PURE GOLD: When Employees Create T-Shirts That Identify Them as "At Risk"...

"It's always the employees who are brave enough to leave you most want to keep." Screen Shot 2014-09-17 at 8.45.24 AM

What about the ones who would wear a tasteful t-shirt stating their intentions/psychological state to their co-workers?

Yeah - I'd probably want to keep them even more... 

But I digress... Got this note from a guy named Brandon Jameson this week:

"My "Flight Risk" T-shirt <> was inspired by the designation of an employee poised to leave a company. I embraced this idea to be worn with confidence by people looking for something better and am looking to share the shirt with a broader audience. I thought there might be a place for it on or another of your online properties."

The t-shirt embedded to the right is the shirt.  Gotta say, that's nice.

Here's more about Brandon:

"I am a graphic designer/art director and one of my primary clients for the past few years is in the HR space. The idea of identifying potential flight risks within a company came up a while ago as a product feature and I liked the idea of someone self-identifying as a flight risk with the T-shirt. It's sort of liberating when you're not sure you're in the right place or convinced you're not using the extent of your talents. It gives hope and confidence that you can find something better, and that may be tomorrow."

Love or hate the idea of your employees wearing something like this, you gotta admit - It's a great idea.

Of course, an HR leader wearing this would be money.  Hit the link above if you're feeling it to order.  No money to me, just liked it enough to share.

Resignation 101: "It Is With a Heavy Heart" Means The Following...

Every seen a resignation come across email that includes the phrase, "It is with a heavy heart"?

Here's what that means:

1. I'm resigning before the posse got to town and took me under custody.

2. This is a forced resignation.  My heart's heavy because I don't want to go.  Damn, why do I have to go?

3.  I'm signaling you, fool!  Someone's pissed me off because I didn't agree with their ethical code and I'm resigning to show them how I feel.  This is a stand about morals and ethics.  Please remember me when I network with you via LinkedIn!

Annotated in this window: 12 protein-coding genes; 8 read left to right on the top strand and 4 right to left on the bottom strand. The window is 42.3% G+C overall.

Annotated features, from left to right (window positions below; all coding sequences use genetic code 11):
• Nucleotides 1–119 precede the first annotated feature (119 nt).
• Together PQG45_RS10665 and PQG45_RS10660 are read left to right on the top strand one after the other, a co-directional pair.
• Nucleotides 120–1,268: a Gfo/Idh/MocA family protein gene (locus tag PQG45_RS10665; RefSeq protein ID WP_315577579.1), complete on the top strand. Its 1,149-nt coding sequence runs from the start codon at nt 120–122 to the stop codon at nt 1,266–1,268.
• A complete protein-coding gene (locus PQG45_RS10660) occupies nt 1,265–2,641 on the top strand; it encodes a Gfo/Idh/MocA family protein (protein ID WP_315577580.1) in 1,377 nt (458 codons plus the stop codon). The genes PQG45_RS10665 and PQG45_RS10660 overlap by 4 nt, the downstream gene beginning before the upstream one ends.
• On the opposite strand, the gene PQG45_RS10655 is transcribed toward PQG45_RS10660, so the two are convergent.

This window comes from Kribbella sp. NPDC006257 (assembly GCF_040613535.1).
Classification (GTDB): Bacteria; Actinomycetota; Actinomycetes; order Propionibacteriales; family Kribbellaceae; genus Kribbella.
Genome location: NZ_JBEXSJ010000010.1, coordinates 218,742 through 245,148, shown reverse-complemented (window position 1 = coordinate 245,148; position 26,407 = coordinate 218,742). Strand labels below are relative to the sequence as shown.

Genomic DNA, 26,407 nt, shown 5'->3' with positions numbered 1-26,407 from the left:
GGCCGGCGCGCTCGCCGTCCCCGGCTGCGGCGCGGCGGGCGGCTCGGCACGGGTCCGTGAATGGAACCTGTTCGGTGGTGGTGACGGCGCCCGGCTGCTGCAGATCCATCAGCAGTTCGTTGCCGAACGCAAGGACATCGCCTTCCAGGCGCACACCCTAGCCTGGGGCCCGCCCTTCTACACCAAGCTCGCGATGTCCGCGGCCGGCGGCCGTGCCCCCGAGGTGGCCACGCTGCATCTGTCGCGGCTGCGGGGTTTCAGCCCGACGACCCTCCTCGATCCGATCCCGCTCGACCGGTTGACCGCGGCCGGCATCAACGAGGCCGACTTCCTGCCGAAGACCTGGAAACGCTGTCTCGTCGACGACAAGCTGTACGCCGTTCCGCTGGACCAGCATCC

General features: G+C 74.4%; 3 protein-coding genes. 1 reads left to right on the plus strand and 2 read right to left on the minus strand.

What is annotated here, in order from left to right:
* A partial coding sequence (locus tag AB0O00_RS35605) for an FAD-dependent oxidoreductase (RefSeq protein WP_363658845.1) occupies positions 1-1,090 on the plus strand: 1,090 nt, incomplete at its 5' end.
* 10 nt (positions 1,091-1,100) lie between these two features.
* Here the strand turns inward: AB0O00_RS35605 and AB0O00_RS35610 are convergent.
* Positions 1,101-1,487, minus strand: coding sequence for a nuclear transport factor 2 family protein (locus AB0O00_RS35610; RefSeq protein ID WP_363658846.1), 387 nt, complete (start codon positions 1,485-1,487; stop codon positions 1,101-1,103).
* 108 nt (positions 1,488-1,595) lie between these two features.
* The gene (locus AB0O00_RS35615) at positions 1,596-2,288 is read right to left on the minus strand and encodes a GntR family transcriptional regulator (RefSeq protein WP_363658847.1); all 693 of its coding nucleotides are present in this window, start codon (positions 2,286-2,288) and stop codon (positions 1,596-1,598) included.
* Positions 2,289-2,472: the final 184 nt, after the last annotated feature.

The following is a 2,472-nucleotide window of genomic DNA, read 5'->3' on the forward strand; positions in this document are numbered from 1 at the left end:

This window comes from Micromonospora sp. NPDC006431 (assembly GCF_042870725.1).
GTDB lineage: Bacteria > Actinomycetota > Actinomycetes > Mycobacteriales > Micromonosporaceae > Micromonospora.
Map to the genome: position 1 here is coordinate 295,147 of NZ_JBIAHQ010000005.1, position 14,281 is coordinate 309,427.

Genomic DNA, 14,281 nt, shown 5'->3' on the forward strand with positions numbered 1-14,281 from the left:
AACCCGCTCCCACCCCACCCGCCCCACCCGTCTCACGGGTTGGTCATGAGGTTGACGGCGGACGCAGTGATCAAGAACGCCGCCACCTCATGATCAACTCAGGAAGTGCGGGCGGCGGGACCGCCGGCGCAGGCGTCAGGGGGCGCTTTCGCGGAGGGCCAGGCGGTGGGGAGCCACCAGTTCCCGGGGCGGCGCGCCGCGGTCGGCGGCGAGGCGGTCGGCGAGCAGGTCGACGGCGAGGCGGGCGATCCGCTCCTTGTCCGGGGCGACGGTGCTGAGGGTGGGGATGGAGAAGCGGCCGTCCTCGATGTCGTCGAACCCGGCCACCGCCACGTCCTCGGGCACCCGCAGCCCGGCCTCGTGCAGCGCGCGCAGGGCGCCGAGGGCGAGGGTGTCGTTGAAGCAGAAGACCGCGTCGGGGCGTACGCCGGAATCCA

It's with a heavy heart that I write this blog post.  Me?  I like the people who leave a company like Keyser Soze

"After that my guess is that you will never hear from him again. The greatest trick the devil ever pulled was convincing the world he did not exist. And like that...<poof>... he is gone."

If you're leaving, don't make a production.  Just go.  Like Keyser Soze.  No drama.

STALE AT WORK: Why Are You Doing That Project Again?

Yesterday I wrote about shelf life and becoming stale in the gig you're in.  

My kid called it "the same old @#$#".  By the way, did some research with Mrs. Capitalist and it appears that our 4 year old at the time was quoting a Nickleback song.  Video below, check out the 3:10 mark.  Good times.  I remember him drumming to the intro of this one in the back seat.  Apparently, we let it roll past the intro a time or two.  Whoops.

Back to the point.  If you're stale in your gig, you've got choices to make.  Every job has transactional/daily stuff that has to be done.  Then, the important moment comes.  You've got some choices to make about what can truly add value related to how you spend the rest of your time.

What projects are you working on?  Why did you choose those projects?  Penelope Truck asks an important question in this post:

"If you have a text-based resume, you need to always think in terms of bullets – is your project leading to a bullet on your resume, and if not, why are you doing it?"

You know you're going through the motions and your shelf life has expired at work when you a) aren't working on any projects, or b) the projects you are working on aren't worth space on your resume.

Want to get out of your rut at work?  Start doing two projects that you would put on your resume.  Odds are that's going to help you reinvent yourself at work and extend your shelf life.

If you can't do that, the problem is you.  Maybe it's the profession and not the job.

It's on you.

Here's How to Use Social Media for Retention Purposes...

I had the pleasure of leading a panel on Monday at the Halogen Software User Conference in Atlanta. Halogen puts on a great conference for the HR pros who use their solution in the field, mixing education and user feedback on their solution with general HR tracks.  They're one of the best in my eyes.

I had a great panel talking about Talent Management issues these HR pros should keep their eyes on in the coming year.  The picture below is our panel, including @CathyMartin @MikeHaberman @Havrilla (Chris), with the hashtag for the conference being #HSUC11.

Halogen blogger panel

And yes, that's the panel holding hands.  That's how we roll.  When I do a panel, I'm like Oprah - except I'm white and can knock down a 15 ft jumper consistently off a baseline screen.  Oprah can't do that - I've seen her play... 

Here's the money question from the crowd yesterday: "How do we use social media to drive retention?"

Me: "Start by making sure your employees have access to social media".  Ha.

To be fair, the person who asked the question was undoubted a user and proponent of social media in her organization.  However, when I asked a show of hands related to how many people were blocking social media in their companies, half the hands went up.

So, if you want retention via social media, start with access for all.  Then promote the hell out of the people who are using it for business and professional purposes.  Transparency!  Even if some smart recruiter like Chris Havrilla will ultimately use that tool to try to steal them from you, that's the way you should go.  Use their work on social media in the right way, and chances are they won't go when they get the call.